Apple's iOS 9 update will let you block ads
Life is about to get that little bit harder for digital publishers, thanks to Apple.
The tech giant quietly revealed at its Worldwide Developers Conference this week that it will allow ad-blocking software on its web browser, Safari, with the next Apple mobile software upgrade, iOS9, which comes out sometime between September and December.
That means consumers will be able to download extensions that automatically stop most ads from loading on Safari, which comes pre-installed on iPads and iPhones.
That of course will include advertising on news sites - a much-needed revenue source for online publishers, as readers are increasingly moving to mobile rather than desktop to access online content.
"I think publishers should be worried," former Fairfax Digital chief executive Jack Matthews said.
While the news from Apple would have an "incremental" rather than a "radical" effect on digital publishers, it marked yet another step in the "wrong direction" for sites that relied on advertising revenue to stay afloat, he said.
"I personally believe most advertising, as a revenue model, is under threat for a variety of reasons," Matthews, who is director at APN Outdoor Media, a billboard advertising company, said.
Ad-blocking software has been around for some time, including as an extension for the desktop version of Safari and other web browsers. However the news marks the first time Apple has given the green light to bring ad-blockers to mobile devices.
Matthews said "progressive" publishers had already developed some strategies to mitigate ad-blocking, including paywalls, which charge readers for access to editorial content; and content marketing, which fuses editorial content with advertising, and therefore is not picked up by ad-blocking software.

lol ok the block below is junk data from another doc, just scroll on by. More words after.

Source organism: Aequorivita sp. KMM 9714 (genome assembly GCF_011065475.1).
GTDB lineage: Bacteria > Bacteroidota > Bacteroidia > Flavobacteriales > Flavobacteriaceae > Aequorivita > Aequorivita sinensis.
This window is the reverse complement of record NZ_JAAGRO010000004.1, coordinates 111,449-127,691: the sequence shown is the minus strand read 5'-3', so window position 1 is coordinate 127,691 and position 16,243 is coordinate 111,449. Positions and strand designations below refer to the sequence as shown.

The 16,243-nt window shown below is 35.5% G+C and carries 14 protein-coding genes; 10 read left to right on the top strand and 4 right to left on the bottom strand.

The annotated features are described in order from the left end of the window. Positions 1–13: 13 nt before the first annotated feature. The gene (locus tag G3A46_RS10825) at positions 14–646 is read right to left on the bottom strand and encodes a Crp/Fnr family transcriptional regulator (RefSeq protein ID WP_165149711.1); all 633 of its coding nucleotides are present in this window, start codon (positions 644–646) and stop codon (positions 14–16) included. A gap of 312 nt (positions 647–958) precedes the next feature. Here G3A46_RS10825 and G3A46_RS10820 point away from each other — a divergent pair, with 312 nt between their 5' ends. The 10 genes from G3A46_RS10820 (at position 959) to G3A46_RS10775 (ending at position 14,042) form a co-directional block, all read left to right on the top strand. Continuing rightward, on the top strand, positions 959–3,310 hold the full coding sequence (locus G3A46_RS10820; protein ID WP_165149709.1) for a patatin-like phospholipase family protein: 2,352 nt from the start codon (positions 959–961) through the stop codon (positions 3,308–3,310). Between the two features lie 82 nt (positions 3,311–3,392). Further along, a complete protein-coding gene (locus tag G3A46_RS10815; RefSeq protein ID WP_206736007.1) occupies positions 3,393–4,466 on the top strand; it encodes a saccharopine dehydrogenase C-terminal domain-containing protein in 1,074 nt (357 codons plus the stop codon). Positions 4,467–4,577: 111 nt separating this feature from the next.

However he said opening the gates to ad-blocking on mobile put "greater emphasis on paywalls" for generating revenue, "which in turn places greater emphasis on unique, quality content".
That meant making paywalls less "porous" - meaning it is harder for readers to circumvent them.
"The current theory is to make them reasonably porous so that you extract some subscriber revenue without driving away casual viewers," Matthews said.
"[But] If they can be bypassed with impunity then there's a real problem.
Apple CEO Tim Cook (right) with Rupert Murdoch, executive chairman of News Corp. Photo: Reuters
Commentators have questioned Apple's motivations behind the move, which it revealed in a note to developers.
In recent months Apple's chief executive Tim Cook has been talking up the importance of privacy - which many have interpreted as thinly veiled jabs at rivals Google and Facebook, companies that generate significant revenues from targeted advertising based on user data.
Telsyte managing director Foad Fadaghi said while the introduction of ad-blocking to iOS fit with Cook's privacy rhetoric, it was more likely intended to hurt the bottom line of its chief competitor, Google, which generated US$15.5 billion in advertising revenue in the first quarter of 2015.
"The continuation of that Apple versus Google battle seems to have really been stoked up in the last few months - even the last few days," Fadaghi said.
The latest move in the battle, however, leaves online publishers caught in the crossfire, he said.
Other analysts have put the ad-blocking news in context with a bigger announcement at WWDC: Apple's News app, which will replace the current Newsstand app on iOS9. It will aggregate and tailor news articles from around the web, similar to apps like Flipboard.
If Apple can reduce the impact of native advertising on publishers' websites, it can gain an edge on selling ads through its own ad platform, iAd, which generates ads on iOS apps.
Media analyst Steve Allen said Apple had likely already had discussions with publishers in the US about its plans for News and advertising.
"The next leg of this situation is that they will control all advertising that goes on the device, and those that want an ad on the device with their [editorial] content will have to pay," Allen said.
In a similar move, Facebook recently announced Instant Articles, which will see publishers' editorial content hosted directly in users' Facebook feeds, so consumers don't have to open a separate web page.
Both announcements mark an acceleration of the shift to distributing news through social media sites, news aggregators and other third-party platforms, with readers decreasingly accessing articles via a news website's homepage.
- Sydney Morning Herald